Who could have them, but may not want them.

According to Bro Jos, these children come to Accra from all over Ghana and surrounding countries. If you want to send the child back you have to investigate why they left for a variety of reasons – abandonment, broken families, abuse, or perhaps, defilement.

“That’s why we don’t send any child back home. All this ‘reintegration’ is very nice, but it won’t work,” he says. The children return, but the problems in their family homes remain.

During the course of my hour-long conversation with Bro Jos, Halima’s story began to blend with other accounts of children seeking solace at what CAS’ calls their “House of Refuge”.

Established in 1992, Bro Jos and his staff support an average of 40 to 50 children each day at the CAS drop-in centre in the heart of Accra.

“[Often] the children don’t know how to take a bath, keep their clothing clean, speak to an adult,” says Bro Jos, and so CAS teaches them how.

That’s step one in CAS’s approach – teaching basics such as hygiene and health care on the streets, where Bro Jos and his street team seek these children out to let them know – first of all – that CAS exists.

Step two is to invite the children to CAS’s drop in centre where they are given rudimentary education and art classes. For those who show interest, CAS sends willing children to a training centre in Ashaiman – a district in the Greater Accra area – where they are taught vocational skills and begin the prep work for a formal education.

“To send a child to school and to a workshop, that costs €1,160 Euros, and we have to ensure that we have the money to make sure that the child can stay there,” Bro Jos says.

And this is where the plot thickens.

CAS is completely dependent on donations that they acquire through writing to donor organizations, embassies, and associations. They always seem to find support, “but it’s getting less and less”.

According to Bro Jos, the decline of the global economy effects CAS’ work with the Accra’s street children.

“People are very skeptical to see where the money they give is actually going and if it’s really used for the right thing. So, it’s very difficult to convince people that it’s worth while to give money.”

So where is the government in all of this?

Director of Ghana’s Department of Social Welfare (DSW), Steven Adongo, says: “There are several interventions that Ghana’s Department of Social Welfare takes, though there are many things that the general public won’t see that we are doing. That is because the problems are so large. Because even when you deal with a few children, it doesn’t seem like you are doing anything.”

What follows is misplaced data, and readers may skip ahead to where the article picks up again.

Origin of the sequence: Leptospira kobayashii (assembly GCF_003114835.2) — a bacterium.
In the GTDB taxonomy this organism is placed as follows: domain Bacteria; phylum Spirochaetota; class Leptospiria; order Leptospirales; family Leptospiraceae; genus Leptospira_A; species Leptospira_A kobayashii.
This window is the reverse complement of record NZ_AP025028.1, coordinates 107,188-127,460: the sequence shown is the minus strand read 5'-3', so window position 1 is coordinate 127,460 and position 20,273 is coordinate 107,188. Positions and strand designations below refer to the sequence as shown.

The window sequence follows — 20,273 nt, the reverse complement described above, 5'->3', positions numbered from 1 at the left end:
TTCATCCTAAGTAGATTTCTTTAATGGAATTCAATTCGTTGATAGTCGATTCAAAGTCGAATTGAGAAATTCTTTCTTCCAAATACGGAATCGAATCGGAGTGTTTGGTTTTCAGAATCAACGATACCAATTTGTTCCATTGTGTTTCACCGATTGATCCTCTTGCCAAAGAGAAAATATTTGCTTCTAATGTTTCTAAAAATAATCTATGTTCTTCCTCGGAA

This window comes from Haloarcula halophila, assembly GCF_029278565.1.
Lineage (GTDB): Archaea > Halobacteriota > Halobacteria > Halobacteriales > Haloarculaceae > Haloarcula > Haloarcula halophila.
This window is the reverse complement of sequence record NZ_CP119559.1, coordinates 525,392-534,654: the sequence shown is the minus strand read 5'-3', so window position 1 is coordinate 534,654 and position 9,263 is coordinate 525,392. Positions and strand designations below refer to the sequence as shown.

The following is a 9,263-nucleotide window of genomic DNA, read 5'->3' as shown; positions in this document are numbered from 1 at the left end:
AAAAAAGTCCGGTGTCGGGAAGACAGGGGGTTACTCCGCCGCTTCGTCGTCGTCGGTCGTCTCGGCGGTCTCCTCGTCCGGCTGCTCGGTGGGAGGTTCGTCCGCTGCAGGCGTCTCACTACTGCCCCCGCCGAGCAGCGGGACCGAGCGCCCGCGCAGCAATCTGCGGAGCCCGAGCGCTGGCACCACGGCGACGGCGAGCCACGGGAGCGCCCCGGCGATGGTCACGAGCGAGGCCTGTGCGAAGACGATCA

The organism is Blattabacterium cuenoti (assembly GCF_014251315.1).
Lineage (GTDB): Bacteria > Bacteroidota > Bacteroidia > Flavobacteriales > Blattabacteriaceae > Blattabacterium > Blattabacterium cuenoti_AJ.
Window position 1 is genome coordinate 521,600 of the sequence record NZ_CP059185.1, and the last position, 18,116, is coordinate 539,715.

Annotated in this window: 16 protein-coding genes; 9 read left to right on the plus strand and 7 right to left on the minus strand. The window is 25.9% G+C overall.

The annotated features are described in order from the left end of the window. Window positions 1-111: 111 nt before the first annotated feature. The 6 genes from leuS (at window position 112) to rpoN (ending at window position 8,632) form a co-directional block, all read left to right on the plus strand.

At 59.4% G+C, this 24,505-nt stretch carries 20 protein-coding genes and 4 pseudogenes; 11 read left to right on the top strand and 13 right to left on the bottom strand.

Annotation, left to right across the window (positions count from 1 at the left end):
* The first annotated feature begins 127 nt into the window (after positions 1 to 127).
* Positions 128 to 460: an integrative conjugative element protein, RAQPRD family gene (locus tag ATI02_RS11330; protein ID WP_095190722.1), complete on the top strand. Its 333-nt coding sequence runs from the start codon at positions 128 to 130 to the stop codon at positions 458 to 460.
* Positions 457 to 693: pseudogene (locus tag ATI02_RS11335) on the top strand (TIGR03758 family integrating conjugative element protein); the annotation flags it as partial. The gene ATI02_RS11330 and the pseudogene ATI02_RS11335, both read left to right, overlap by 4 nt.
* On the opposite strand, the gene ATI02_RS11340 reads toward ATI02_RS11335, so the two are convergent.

Bro Jos works closely with the DSW and is encouraged by the fact that two years ago they decided to open a subset of their department that deals with street children, but more needs to be done.

CAS conducts it’s own surveys of street children by partnering with other NGOs and the Ghana government to release these statistics.

The service they provide the Ghanaian government is integral to combating the issue, though there are no provisions made by government to hand over that responsibility.

“We as NGO’s can never solve this problem. We as NGOs should not solve this problem. It’s a government problem. A social problem. So, we should find the root causes. Why are these kids on the street? Once we find what these roots causes are, we can solve the problem.”

***

Further Listening: Former street child “Michael” shares his story of hardship on the streets of Accra and how Catholic Action for Street Children helped him.

Grade ‘A’ Empowerment

In June 2009, Accra High School partnered with Amnesty International (AI) for an initiative called the ‘Human Rights Friendly School Project’ (HRFSP) – a program that attempts to integrate human rights values and principles into key areas of school life.

Amnesty International has programs in 14 secondary schools worldwide, in countries like Benin, Israel, Morocco, Denmark and Italy.

According to AI: schools that work towards becoming human rights friendly institutions will act as examples – microcosms, if you will – that such a culture is achievable.

Recently I met with program coordinator Isaac Kwame Nyanteh about the program while the kids prepped for a competition they call the “Constitutional Games”.